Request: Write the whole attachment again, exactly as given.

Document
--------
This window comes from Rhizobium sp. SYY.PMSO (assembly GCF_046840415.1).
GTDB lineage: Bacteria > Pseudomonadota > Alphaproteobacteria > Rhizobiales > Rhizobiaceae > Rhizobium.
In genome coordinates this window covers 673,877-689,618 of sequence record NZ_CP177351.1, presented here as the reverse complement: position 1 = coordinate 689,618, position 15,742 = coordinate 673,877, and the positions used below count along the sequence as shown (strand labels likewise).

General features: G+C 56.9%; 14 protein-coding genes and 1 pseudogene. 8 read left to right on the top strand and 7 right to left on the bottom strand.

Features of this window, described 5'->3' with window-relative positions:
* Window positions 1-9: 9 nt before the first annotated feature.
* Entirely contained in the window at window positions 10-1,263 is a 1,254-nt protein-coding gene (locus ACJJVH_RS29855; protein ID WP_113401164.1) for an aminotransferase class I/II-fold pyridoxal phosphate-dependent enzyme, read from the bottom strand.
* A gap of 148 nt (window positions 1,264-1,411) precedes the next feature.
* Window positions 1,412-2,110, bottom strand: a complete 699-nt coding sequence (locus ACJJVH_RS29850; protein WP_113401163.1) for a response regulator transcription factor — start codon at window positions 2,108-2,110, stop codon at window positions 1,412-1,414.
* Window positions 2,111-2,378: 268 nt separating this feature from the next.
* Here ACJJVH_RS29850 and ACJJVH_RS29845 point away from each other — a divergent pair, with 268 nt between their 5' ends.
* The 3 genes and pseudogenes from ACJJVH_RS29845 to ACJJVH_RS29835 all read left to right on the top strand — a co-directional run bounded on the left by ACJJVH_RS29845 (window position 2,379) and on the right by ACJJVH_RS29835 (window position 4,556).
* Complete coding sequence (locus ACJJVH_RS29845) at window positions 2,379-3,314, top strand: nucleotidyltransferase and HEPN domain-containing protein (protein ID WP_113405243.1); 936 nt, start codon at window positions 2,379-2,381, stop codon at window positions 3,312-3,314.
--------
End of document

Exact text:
This window comes from Rhizobium sp. SYY.PMSO (assembly GCF_046840415.1).
GTDB lineage: Bacteria > Pseudomonadota > Alphaproteobacteria > Rhizobiales > Rhizobiaceae > Rhizobium.
In genome coordinates this window covers 673,877-689,618 of sequence record NZ_CP177351.1, presented here as the reverse complement: position 1 = coordinate 689,618, position 15,742 = coordinate 673,877, and the positions used below count along the sequence as shown (strand labels likewise).

General features: G+C 56.9%; 14 protein-coding genes and 1 pseudogene. 8 read left to right on the top strand and 7 right to left on the bottom strand.

Features of this window, described 5'->3' with window-relative positions:
* Window positions 1-9: 9 nt before the first annotated feature.
* Entirely contained in the window at window positions 10-1,263 is a 1,254-nt protein-coding gene (locus ACJJVH_RS29855; protein ID WP_113401164.1) for an aminotransferase class I/II-fold pyridoxal phosphate-dependent enzyme, read from the bottom strand.
* A gap of 148 nt (window positions 1,264-1,411) precedes the next feature.
* Window positions 1,412-2,110, bottom strand: a complete 699-nt coding sequence (locus ACJJVH_RS29850; protein WP_113401163.1) for a response regulator transcription factor — start codon at window positions 2,108-2,110, stop codon at window positions 1,412-1,414.
* Window positions 2,111-2,378: 268 nt separating this feature from the next.
* Here ACJJVH_RS29850 and ACJJVH_RS29845 point away from each other — a divergent pair, with 268 nt between their 5' ends.
* The 3 genes and pseudogenes from ACJJVH_RS29845 to ACJJVH_RS29835 all read left to right on the top strand — a co-directional run bounded on the left by ACJJVH_RS29845 (window position 2,379) and on the right by ACJJVH_RS29835 (window position 4,556).
* Complete coding sequence (locus ACJJVH_RS29845) at window positions 2,379-3,314, top strand: nucleotidyltransferase and HEPN domain-containing protein (protein ID WP_113405243.1); 936 nt, start codon at window positions 2,379-2,381, stop codon at window positions 3,312-3,314.